Kensington Market Pedestrian Sunday
By Andrew, Detourist Guide
With a labyrinth of narrow, one way streets, navigating Kensington Market by auto can be difficult on the best of days.
But today, and on the last Sunday of each summer month through October, not only is exploring this Toronto landmark neighbourhood by foot recommended, it’s required. In their 7th year, Pedestrian Sundays take over Kensington Market, adding the flare of street food and entertainment to an already eclectic mix of shops, cafés and galleries.
The area’s vibrant nature can be attributed to its colourful past, which began as a hotbed for immigrants in the 1850s. Over the years, this multicultural refuge has raised many flags, representing all regions of the world from Africa to Asia and Europe to South America. Investigating the nooks of the nationally influenced vendors is a taste of world exploration without having to leave the market borders.
Roughly bounded by College Avenue and Dundas Street West to the north and south and Spadina Avenue and Bathurst Street in the east and west, the heart of the Market is Augusta Avenue and Baldwin Street, where you will find fresh produce, baked goods, meat mongers, cheese shops, galleries, counterculture cafés and patioed restos. An afternoon can be spent lunching on legendary Chilean fare at Jumbo Empanada (245 Augusta Ave), which National Geographic Traveler calls “toothsome, piping hot, and perfectly oven-gilded” or digging through the treasures a few doors down at Arnold Layne (281 Augusta Ave), the Market’s original retro-funk clothier.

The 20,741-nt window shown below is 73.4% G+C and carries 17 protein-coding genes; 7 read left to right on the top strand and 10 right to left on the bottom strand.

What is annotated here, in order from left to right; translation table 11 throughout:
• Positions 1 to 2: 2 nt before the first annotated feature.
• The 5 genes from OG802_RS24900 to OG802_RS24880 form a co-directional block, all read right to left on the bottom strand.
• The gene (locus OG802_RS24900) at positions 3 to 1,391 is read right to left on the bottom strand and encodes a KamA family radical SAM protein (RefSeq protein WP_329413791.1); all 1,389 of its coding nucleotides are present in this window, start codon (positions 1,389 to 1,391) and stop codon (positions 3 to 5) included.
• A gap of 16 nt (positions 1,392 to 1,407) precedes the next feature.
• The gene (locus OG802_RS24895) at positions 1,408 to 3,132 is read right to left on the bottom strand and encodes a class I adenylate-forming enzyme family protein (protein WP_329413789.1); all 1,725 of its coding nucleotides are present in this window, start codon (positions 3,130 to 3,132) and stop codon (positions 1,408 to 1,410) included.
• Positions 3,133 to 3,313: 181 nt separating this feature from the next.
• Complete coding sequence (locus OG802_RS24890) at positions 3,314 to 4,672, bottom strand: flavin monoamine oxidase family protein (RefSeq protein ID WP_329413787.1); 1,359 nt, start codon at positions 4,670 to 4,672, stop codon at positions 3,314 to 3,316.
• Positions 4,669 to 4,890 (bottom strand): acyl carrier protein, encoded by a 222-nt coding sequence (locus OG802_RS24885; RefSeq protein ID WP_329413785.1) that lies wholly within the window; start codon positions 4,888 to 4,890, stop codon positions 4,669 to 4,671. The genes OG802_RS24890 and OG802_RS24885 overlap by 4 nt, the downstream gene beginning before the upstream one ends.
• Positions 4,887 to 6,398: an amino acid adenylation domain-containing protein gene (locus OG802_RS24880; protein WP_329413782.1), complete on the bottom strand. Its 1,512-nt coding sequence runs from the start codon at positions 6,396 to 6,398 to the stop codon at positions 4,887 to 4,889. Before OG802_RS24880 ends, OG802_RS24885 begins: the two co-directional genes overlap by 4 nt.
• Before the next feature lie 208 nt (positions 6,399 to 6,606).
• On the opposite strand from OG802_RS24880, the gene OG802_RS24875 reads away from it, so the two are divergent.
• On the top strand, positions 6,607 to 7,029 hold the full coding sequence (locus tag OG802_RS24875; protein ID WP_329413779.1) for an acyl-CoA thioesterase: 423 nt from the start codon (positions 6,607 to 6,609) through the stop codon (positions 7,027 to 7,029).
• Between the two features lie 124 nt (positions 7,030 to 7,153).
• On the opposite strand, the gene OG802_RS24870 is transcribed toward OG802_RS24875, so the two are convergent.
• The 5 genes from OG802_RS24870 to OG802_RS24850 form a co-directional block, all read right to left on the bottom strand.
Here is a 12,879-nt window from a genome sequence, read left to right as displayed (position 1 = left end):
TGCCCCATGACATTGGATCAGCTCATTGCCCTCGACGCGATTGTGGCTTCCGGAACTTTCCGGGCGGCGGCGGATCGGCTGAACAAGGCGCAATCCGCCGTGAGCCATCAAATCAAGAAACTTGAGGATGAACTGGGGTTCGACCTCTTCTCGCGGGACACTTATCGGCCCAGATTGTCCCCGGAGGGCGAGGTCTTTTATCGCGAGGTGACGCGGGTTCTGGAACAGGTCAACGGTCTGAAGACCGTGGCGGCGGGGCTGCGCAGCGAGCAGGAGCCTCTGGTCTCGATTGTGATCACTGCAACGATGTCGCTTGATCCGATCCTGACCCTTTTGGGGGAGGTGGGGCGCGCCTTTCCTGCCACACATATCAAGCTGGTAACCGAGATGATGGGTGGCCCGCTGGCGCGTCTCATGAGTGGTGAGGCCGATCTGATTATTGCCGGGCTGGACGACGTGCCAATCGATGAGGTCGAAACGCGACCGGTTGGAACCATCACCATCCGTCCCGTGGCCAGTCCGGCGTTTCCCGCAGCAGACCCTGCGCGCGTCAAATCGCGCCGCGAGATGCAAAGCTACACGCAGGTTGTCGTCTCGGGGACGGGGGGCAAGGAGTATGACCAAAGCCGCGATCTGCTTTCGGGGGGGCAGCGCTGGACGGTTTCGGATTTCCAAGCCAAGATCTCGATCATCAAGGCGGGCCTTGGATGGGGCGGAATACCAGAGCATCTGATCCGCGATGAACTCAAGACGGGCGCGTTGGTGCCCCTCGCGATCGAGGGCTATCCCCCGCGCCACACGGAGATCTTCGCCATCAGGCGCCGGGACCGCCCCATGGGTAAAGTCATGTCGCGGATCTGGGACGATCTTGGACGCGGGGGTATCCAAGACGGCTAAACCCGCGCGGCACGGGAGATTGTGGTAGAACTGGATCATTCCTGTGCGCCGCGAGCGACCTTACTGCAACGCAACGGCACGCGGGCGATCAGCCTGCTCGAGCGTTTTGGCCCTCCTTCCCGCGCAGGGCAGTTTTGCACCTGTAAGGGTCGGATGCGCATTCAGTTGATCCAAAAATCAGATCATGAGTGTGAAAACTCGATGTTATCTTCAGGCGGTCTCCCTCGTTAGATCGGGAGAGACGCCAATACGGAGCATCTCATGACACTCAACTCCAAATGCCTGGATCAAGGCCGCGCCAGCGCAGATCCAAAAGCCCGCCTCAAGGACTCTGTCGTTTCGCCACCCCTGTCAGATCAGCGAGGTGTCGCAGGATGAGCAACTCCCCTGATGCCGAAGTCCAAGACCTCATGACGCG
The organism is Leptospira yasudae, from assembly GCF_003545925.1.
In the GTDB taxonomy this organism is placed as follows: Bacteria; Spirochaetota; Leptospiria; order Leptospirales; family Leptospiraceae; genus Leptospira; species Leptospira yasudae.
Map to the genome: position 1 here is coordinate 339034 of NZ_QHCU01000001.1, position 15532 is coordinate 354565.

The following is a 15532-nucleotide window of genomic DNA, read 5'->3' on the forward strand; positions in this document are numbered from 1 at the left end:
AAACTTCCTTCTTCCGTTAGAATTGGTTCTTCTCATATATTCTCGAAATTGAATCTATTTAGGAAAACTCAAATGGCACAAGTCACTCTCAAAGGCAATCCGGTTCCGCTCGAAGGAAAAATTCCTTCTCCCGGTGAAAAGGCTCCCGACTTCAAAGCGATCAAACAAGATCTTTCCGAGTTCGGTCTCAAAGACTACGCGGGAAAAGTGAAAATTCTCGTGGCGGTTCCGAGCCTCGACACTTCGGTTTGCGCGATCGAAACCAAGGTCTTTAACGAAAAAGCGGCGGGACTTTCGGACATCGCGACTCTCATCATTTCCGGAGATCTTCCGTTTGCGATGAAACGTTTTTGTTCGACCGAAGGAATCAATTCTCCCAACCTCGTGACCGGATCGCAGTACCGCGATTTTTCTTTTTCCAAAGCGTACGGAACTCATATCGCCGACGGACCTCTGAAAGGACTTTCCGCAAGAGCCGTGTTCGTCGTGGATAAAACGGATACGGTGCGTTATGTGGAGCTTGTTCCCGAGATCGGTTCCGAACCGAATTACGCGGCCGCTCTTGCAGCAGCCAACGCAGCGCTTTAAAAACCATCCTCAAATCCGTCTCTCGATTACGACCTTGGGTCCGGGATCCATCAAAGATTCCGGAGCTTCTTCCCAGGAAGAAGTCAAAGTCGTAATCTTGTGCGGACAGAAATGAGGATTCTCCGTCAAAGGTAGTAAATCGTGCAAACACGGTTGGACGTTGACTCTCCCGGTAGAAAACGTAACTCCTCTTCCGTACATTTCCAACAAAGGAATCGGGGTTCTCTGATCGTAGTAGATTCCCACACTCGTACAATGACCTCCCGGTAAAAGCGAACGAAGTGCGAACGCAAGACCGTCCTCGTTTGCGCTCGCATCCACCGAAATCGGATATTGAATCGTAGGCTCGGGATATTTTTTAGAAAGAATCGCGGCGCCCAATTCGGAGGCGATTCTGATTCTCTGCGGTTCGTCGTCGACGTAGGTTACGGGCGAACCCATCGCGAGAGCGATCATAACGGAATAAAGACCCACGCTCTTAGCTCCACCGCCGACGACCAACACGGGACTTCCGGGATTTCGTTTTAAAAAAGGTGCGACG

Several companies like A Taste of the World or Tour Guys provide walking tours of the area, but if you are looking for a self-guided excursion, check out National Geographic Traveler’s itinerary, which propells you to several stops in the Market as well as throughout the more southerly Trinity-Bellwoods area of West Queen West.
With such an important multicultural history and a status made immortal in such films as Police Academy (1984) and, of course, CBC’s The King of Kensington (who’s deceased star’s bronze effigy now patrols Bellevue Square Park), Kensington Market was rightfully designated a National Historic Site in 2006. Wandering around the streets is not only a great way to pass a Sunday afternoon but also to absorb a slice of Toronto’s past, present and future.
Photo: Himy Syed